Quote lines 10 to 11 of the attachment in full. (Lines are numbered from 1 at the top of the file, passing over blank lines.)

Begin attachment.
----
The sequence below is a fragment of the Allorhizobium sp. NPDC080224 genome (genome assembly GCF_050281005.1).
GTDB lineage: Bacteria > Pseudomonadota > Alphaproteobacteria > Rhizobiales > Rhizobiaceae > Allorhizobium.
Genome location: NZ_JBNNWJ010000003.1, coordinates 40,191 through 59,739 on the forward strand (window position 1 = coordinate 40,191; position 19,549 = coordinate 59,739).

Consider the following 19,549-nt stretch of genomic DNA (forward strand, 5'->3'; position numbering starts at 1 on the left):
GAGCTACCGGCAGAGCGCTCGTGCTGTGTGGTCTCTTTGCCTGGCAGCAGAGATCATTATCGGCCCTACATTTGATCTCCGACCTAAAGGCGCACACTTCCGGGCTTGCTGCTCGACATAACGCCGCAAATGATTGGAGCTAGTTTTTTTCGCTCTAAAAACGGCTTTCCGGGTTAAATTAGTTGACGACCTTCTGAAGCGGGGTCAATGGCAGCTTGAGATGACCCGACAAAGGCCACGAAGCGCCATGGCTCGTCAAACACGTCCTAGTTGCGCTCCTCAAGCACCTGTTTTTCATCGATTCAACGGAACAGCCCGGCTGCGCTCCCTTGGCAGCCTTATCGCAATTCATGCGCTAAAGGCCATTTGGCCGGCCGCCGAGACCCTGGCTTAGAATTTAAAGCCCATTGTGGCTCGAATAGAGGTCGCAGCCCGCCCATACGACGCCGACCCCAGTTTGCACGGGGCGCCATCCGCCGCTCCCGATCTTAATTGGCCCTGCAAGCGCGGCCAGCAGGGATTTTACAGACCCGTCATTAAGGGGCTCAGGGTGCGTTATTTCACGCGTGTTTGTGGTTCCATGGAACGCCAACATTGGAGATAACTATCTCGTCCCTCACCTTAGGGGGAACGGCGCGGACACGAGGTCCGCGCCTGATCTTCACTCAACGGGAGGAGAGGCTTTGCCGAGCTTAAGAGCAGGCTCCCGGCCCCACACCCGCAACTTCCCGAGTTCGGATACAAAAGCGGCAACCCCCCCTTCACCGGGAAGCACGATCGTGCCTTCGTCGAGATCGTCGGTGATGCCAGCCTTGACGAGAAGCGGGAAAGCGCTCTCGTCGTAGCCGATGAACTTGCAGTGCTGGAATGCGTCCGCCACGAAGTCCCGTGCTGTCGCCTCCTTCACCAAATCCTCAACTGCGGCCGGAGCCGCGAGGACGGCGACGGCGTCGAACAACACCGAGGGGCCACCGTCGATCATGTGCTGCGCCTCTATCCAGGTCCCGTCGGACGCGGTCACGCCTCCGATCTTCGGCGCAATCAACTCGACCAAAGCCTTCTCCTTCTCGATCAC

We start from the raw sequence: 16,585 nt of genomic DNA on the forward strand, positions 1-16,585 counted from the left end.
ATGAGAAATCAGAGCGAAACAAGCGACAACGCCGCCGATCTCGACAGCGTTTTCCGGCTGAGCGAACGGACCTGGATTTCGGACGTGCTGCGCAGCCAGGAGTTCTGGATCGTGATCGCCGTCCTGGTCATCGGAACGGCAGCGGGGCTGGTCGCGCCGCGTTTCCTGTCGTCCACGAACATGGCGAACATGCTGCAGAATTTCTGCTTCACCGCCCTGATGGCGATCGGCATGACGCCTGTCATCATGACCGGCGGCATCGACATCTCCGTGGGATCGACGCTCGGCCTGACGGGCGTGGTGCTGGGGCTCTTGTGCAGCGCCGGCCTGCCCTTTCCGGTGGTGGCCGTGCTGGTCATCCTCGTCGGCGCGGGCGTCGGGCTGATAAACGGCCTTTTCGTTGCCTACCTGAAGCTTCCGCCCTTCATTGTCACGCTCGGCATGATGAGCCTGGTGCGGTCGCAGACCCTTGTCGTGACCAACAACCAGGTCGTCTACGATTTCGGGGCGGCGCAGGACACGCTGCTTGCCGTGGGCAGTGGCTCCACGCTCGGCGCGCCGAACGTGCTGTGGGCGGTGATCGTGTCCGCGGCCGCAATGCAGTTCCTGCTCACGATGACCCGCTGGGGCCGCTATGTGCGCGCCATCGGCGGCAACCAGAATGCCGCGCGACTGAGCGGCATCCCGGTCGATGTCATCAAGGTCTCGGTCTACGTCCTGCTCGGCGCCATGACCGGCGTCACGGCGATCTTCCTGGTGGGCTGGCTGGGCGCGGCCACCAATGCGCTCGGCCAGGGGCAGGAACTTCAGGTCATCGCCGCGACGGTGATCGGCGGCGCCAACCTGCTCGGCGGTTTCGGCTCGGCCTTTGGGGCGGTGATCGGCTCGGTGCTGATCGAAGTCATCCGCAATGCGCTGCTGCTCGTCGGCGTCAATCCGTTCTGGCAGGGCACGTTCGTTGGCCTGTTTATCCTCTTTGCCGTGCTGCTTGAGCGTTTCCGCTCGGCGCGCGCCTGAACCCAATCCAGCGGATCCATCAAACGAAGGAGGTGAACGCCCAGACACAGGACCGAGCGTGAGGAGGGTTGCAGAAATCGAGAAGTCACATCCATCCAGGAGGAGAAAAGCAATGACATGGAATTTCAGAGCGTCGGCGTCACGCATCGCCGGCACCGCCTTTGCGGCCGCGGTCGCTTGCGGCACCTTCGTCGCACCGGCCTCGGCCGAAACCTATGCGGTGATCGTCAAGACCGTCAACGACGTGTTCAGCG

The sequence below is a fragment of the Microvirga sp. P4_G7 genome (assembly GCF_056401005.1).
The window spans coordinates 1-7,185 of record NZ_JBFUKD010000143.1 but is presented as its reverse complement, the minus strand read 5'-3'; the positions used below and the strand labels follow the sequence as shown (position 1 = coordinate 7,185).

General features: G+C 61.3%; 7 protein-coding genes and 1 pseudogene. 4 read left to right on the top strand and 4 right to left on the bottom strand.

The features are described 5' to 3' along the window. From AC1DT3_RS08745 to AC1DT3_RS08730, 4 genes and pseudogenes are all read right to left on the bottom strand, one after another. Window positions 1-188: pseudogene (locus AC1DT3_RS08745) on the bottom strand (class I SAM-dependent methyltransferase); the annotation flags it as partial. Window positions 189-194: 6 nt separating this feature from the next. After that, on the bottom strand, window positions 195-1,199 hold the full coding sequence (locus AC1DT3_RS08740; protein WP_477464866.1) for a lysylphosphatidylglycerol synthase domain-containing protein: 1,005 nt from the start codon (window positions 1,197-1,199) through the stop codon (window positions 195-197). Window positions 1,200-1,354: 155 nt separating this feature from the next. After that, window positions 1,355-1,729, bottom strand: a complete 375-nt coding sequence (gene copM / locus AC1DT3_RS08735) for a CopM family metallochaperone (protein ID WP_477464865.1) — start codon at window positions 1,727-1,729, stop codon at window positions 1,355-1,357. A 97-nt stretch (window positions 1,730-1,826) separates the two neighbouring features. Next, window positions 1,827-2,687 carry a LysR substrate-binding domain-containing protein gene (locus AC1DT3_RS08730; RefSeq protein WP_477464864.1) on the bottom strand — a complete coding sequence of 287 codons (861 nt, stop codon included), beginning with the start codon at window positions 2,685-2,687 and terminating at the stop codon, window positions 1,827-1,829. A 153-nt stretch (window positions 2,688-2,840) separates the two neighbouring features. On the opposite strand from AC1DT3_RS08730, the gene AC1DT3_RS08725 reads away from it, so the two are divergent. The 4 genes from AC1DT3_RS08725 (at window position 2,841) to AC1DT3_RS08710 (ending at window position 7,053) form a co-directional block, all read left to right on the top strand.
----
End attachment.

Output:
General features: G+C 61.3%; 7 protein-coding genes and 1 pseudogene. 4 read left to right on the top strand and 4 right to left on the bottom strand.

The features are described 5' to 3' along the window. From AC1DT3_RS08745 to AC1DT3_RS08730, 4 genes and pseudogenes are all read right to left on the bottom strand, one after another. Window positions 1-188: pseudogene (locus AC1DT3_RS08745) on the bottom strand (class I SAM-dependent methyltransferase); the annotation flags it as partial. Window positions 189-194: 6 nt separating this feature from the next. After that, on the bottom strand, window positions 195-1,199 hold the full coding sequence (locus AC1DT3_RS08740; protein WP_477464866.1) for a lysylphosphatidylglycerol synthase domain-containing protein: 1,005 nt from the start codon (window positions 1,197-1,199) through the stop codon (window positions 195-197). Window positions 1,200-1,354: 155 nt separating this feature from the next. After that, window positions 1,355-1,729, bottom strand: a complete 375-nt coding sequence (gene copM / locus AC1DT3_RS08735) for a CopM family metallochaperone (protein ID WP_477464865.1) — start codon at window positions 1,727-1,729, stop codon at window positions 1,355-1,357. A 97-nt stretch (window positions 1,730-1,826) separates the two neighbouring features. Next, window positions 1,827-2,687 carry a LysR substrate-binding domain-containing protein gene (locus AC1DT3_RS08730; RefSeq protein WP_477464864.1) on the bottom strand — a complete coding sequence of 287 codons (861 nt, stop codon included), beginning with the start codon at window positions 2,685-2,687 and terminating at the stop codon, window positions 1,827-1,829. A 153-nt stretch (window positions 2,688-2,840) separates the two neighbouring features. On the opposite strand from AC1DT3_RS08730, the gene AC1DT3_RS08725 reads away from it, so the two are divergent. The 4 genes from AC1DT3_RS08725 (at window position 2,841) to AC1DT3_RS08710 (ending at window position 7,053) form a co-directional block, all read left to right on the top strand.